Google announces AVA, a finely labeled video dataset for human action understanding

Google's AVA consist of 57,000 video segments pulled from YouTube's public statement with 96,000 labeled humans and total labels of 210,000.

Google has announced new labelled datasets of human actions taking place in a video known as the AVA which is an acronym for atomic visual actions. Properly labelled datasets are essential for video detectors, autonomous cars, security systems and other machines to understand and learn about human actions in videos.



According to a report by TechCrunch, Google's AVA adds more details to complex scenes by offering multiple labels in relevant scenes. Google has explained in a blog post that human actions are difficult to classify as the entirety of the action unfolds over several frames. For example, a single frame of someone running could also look like someone jumping. The entire picture unfolds only after adding a few frames. Complexity will increase as more objects are added to the scene.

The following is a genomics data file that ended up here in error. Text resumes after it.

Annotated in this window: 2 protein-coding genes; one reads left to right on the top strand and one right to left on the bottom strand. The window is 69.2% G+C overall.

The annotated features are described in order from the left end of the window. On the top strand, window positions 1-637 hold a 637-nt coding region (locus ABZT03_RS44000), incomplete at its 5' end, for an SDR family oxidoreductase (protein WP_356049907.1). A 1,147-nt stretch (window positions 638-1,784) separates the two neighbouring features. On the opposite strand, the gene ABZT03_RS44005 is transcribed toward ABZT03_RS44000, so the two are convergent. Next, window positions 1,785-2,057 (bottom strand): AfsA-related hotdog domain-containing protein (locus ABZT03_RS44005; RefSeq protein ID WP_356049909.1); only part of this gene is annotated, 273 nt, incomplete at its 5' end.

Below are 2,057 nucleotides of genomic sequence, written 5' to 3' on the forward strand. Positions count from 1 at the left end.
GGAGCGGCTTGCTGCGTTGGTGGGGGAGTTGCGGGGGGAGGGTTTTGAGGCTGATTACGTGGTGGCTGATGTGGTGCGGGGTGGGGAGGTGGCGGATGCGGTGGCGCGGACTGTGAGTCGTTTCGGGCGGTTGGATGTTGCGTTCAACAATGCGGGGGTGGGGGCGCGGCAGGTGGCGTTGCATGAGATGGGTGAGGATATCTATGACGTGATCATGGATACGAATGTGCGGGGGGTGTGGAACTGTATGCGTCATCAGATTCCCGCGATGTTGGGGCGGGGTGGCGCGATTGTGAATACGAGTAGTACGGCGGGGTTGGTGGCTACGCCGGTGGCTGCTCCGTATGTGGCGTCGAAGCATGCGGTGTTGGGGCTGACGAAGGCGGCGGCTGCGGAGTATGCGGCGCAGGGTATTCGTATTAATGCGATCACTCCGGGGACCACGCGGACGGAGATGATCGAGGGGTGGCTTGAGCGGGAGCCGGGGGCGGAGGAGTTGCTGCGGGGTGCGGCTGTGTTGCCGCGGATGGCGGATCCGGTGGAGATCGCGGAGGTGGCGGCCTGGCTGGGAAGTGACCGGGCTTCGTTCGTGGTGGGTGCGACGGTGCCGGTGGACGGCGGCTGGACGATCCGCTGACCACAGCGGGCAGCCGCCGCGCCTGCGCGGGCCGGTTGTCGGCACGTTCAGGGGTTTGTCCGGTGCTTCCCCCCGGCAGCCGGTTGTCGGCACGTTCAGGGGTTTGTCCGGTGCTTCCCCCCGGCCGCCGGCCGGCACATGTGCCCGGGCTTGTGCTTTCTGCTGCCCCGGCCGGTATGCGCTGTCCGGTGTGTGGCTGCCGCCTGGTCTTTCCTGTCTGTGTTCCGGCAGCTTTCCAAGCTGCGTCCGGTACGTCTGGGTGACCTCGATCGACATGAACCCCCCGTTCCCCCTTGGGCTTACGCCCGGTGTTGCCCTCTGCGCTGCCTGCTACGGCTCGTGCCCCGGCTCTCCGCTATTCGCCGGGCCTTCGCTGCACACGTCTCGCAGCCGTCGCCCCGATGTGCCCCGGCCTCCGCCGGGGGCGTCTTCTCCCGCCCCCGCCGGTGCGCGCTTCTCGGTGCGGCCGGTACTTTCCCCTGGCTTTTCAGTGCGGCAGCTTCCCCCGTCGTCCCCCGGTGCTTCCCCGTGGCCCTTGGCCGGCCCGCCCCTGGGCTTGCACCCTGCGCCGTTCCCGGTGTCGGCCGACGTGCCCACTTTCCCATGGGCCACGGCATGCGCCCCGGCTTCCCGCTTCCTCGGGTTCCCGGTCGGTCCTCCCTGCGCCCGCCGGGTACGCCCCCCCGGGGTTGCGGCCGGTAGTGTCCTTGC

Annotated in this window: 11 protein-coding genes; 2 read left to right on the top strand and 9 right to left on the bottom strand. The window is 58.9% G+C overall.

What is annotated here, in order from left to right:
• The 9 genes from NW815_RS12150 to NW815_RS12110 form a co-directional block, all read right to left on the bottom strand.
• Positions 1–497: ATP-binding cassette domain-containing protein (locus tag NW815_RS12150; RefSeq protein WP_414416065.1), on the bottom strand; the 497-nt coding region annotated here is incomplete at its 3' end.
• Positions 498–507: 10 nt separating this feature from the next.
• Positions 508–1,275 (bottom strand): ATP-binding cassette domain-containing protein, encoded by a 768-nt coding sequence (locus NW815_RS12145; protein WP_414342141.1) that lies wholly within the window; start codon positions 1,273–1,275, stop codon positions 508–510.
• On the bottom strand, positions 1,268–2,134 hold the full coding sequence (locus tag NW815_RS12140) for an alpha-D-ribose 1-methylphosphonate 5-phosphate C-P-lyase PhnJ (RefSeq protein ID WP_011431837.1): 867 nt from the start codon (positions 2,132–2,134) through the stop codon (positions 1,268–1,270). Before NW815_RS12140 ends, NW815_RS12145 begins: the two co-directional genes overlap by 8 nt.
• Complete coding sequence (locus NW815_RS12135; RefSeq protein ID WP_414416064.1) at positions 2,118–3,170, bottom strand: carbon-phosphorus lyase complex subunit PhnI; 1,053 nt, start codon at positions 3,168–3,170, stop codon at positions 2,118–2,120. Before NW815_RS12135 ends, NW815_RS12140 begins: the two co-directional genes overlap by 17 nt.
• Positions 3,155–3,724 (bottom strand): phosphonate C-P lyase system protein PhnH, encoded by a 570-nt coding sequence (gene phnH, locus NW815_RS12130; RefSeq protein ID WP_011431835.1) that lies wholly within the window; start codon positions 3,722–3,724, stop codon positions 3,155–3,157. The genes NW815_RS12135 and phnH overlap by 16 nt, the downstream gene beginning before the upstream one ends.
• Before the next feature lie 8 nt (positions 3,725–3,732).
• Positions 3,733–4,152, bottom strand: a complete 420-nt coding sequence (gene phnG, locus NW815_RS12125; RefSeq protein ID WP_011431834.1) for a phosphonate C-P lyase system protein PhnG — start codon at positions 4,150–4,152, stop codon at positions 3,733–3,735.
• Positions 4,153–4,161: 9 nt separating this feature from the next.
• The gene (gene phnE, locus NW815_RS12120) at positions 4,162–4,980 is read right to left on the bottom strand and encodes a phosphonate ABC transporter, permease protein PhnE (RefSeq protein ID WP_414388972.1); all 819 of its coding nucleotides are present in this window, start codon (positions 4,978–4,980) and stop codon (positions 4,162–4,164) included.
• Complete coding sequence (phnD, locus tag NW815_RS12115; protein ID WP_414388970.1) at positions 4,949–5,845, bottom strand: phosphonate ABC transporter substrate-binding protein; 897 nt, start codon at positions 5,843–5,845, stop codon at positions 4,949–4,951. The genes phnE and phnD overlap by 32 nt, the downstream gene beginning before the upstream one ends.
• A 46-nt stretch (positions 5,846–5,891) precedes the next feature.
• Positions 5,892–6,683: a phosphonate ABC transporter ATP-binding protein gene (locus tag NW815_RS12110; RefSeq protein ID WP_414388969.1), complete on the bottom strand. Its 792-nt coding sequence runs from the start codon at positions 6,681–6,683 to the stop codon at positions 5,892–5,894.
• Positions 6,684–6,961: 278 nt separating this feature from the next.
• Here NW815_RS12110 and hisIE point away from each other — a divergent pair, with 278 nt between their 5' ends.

Google's AVA consist of 57,000 video segments pulled from YouTube's public statement with 96,000 labelled humans and total labels of 210,000. Each video is three seconds long and is labelled manually using a list of 80 action types which included walking, running, swimming etc. Compared with other action datasets, AVA has three key characteristics called as Person-centric annotation, Atomic visual actions and realistic video material.


Earlier Google had tried explaining AVA in a paper published back in May on The paper was later updated in July after it was shown that Google's data set was difficult for existing classification techniques.

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